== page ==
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Murdaugh v. Secretary of Department of Health & Human Services of United States

decided: January 21, 1988.

HARVEY MURDAUGH, PLAINTIFF-APPELLANT,
v.
SECRETARY OF THE DEPARTMENT OF HEALTH & HUMAN SERVICES OF THE UNITED STATES, DEFENDANT-APPELLEE



Claimant Harvey Murdaugh appeals from the February 13, 1987 decision and order of the United States District Court for the Eastern District of New York Nickerson, J.. affirming the Department of Health and Human Services Secretary's denial of claimant's application for supplemental security income benefits pursuant to Title XVI of the Social Security Act, 42 U.S.C. §§ 1381-1383c (1982 & Supp. III 1986). Reversed and remanded. Judge Mahoney concurs in part and dissents in part in a separate opinion.

Oakes, Cardamone and Mahoney Circuit Judges.

Author: Cardamone

CARDAMONE, Circuit Judge:

On this appeal from an order of the United States District Court for the Eastern District of New York (Nickerson, J.), Harvey Murdaugh, a/k/a George Murdock, challenges a determination by the Secretary of the United States Department of Health and Human Services, which was affirmed by the district court, finding him capable of performing the full range of sedentary work and therefore not entitled to Supplemental Security Benefits under Title XVI of the Social Security Act, 42 U.S.C. §§ 1381-1383c (1982 & Supp. III 1986). Because we conclude that claimant is "disabled" within the meaning of § 1382c(a)(3)(A) of the Social Security Act, we reverse the order of the district court and remand the matter to the Secretary for a calculation and award of benefits.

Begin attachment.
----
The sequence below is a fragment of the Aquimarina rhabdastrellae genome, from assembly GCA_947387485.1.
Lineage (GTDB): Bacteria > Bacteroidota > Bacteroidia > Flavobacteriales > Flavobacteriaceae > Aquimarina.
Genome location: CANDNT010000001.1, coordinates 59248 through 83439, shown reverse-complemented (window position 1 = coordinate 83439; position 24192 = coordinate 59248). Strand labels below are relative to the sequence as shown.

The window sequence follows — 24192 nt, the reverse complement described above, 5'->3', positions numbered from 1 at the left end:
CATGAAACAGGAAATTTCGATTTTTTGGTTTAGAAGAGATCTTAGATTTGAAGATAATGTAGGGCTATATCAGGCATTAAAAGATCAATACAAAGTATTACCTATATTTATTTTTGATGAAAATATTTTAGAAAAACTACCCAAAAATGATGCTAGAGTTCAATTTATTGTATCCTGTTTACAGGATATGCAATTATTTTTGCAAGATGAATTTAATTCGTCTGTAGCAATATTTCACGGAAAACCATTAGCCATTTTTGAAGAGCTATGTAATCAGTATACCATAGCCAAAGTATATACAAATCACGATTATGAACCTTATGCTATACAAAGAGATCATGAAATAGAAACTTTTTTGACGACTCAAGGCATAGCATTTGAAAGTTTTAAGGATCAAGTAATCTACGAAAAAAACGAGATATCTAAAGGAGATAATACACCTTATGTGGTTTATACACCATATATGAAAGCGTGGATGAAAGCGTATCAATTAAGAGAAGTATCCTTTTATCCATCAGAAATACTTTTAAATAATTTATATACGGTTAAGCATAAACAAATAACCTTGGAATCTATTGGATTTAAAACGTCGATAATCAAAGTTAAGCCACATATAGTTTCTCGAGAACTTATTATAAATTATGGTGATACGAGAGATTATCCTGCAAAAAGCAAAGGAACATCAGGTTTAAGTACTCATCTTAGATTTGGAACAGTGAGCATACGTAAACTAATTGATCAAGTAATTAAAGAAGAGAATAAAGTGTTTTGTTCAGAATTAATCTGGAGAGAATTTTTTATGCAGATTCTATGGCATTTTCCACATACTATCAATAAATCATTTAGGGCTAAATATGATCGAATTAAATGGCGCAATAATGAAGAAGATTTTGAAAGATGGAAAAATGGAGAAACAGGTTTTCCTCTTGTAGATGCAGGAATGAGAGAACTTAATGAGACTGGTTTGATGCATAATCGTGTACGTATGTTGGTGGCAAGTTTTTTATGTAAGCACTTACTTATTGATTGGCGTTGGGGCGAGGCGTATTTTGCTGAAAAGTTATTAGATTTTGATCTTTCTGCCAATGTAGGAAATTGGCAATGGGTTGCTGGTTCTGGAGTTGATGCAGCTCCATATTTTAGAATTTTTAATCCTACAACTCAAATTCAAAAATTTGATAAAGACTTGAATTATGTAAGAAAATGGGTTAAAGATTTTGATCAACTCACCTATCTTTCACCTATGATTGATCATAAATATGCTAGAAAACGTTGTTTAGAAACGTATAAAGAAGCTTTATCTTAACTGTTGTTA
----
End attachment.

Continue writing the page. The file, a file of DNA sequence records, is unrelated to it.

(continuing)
I Claimant's Medical History

Appellant is a single, black male who in the course of being held up in August 1980 sustained a gunshot wound to his abdomen and subsequently underwent surgery to control the internal bleeding and to correct bowel perforations. The bullet remains lodged in Murdaugh's lower spine. The following year claimant was injured when a car struck the taxi he was driving on the left front door. Although he was treated and released from the Baptist Medical Center emergency room on the day of the accident, he was admitted a week later, put into pelvic traction, and diagnosed as having an acute lumbosacral strain and a torn meniscus of the left knee. On August 22, 1981 the attending physician, Dr. Greenberg, concluded that Murdaugh had a "semi-partial permanent disability" and recommended conservative therapy.

On September 1, 1981 claimant made the first of several visits during a two-year period to Dr. Zwi Kahanowicz, an orthopedic specialist. Dr. Kahanowicz's final diagnosis was derangement of the lumbar spine, a left-side herniated disc, and a tear of the medial meniscus or interarticular fibrocartilage of the left knee joint. In March 1983 Dr. Kahanowicz noted that claimant was "totally disabled." In an evaluation of claimant's residual functional capacities dated July 28, 1985 the treating physician stated that in an eight-hour day claimant can sit two hours, stand two hours, walk two hours, and can lift and carry ten pounds. In a written report two days later, the doctor stated that claimant suffers a severe permanent disability.